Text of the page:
City argues that Harborside was open, operating legally under state, local laws since ’06
AUTHOR: Stephen C. Webster
In a landmark first for an American city government, officials in Oakland approved a lawsuit this week in hopes of saving Harborside Health Center, better known as America’s largest pot shop.
The City of Oakland collects more than $1 million in taxes every year from sales at regulated medical marijuana dispensaries; Harborside is the largest among them with more than 100,000 customers. However, Harborside is under threat of being seized by federal authorities after U.S. Attorney Melinda Haag warned that they’re violating federal law.
The nation’s largest pot shop was the subject of a Discovery Channel series called “Weed Wars,” which aired earlier this year. Owner Steve DeAngelo (pictured above) said that the channel canceled the series in March without explanation.
The city’s lawsuit argues that Harborside has been open and operating legally under state and local laws since 2006, which they hope means it’s beyond the law’s five-year statute of limitations on property seizures. City officials also expressed concern that forcing more than 100,000 medical marijuana patients into the black market may have negative effects on public health and safety.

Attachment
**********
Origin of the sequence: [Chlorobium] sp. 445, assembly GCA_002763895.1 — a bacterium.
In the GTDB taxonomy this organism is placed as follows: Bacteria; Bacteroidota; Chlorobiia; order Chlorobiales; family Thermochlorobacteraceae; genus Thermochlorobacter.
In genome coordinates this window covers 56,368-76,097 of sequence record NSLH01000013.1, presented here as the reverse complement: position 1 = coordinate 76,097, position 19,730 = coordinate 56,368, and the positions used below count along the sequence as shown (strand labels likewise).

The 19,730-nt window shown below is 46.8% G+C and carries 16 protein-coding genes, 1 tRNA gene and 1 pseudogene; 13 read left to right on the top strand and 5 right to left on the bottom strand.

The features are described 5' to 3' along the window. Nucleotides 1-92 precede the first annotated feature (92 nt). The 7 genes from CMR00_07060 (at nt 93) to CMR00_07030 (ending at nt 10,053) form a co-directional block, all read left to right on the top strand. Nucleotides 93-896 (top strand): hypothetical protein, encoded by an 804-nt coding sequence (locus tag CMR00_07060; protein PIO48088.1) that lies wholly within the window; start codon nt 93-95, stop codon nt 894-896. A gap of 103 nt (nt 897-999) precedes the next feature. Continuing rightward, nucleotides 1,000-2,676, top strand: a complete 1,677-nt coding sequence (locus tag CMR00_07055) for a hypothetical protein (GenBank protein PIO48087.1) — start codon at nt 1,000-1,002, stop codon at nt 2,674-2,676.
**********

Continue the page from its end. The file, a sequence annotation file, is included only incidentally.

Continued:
Federal prosecutors have forced hundreds of California medical marijuana dispensaries to close, despite the Obama administration’s promise to avoid prosecuting medical marijuana patients. Instead, attorneys are working with the Internal Revenue Service to apply tax law, which bans business deductions for any illegal trade.
Haag’s office initiated eviction proceedings against Harborside’s landlord under civil seizure laws earlier this year. The shop is also facing a massive tax bill due to years worth of business expense deductions being ruled illegal. Oakland’s “Oaksterdam University” was also tarted in a similar manner, which triggered a SWAT raid in April. Oaksterdam’s founder, who donated millions to California’s failed marijuana legalization initiative in 2010, has since resigned.
President Barack Obama, for his part, clarified in April that he never promised to “give carte blanche to large-scale producers and operators of marijuana,” saying that he cannot nullify laws passed by Congress. Obama added that he does not believe it is a good use of resources to pursue sick and dying patients who use the drug in states where it is legalized.
Just 17 states and Washington D.C. have legalized medical marijuana, even though a Mason-Dixon Polling & Research survey found earlier this year that 74 percent of Americans think doctors should be able to recommend the drug.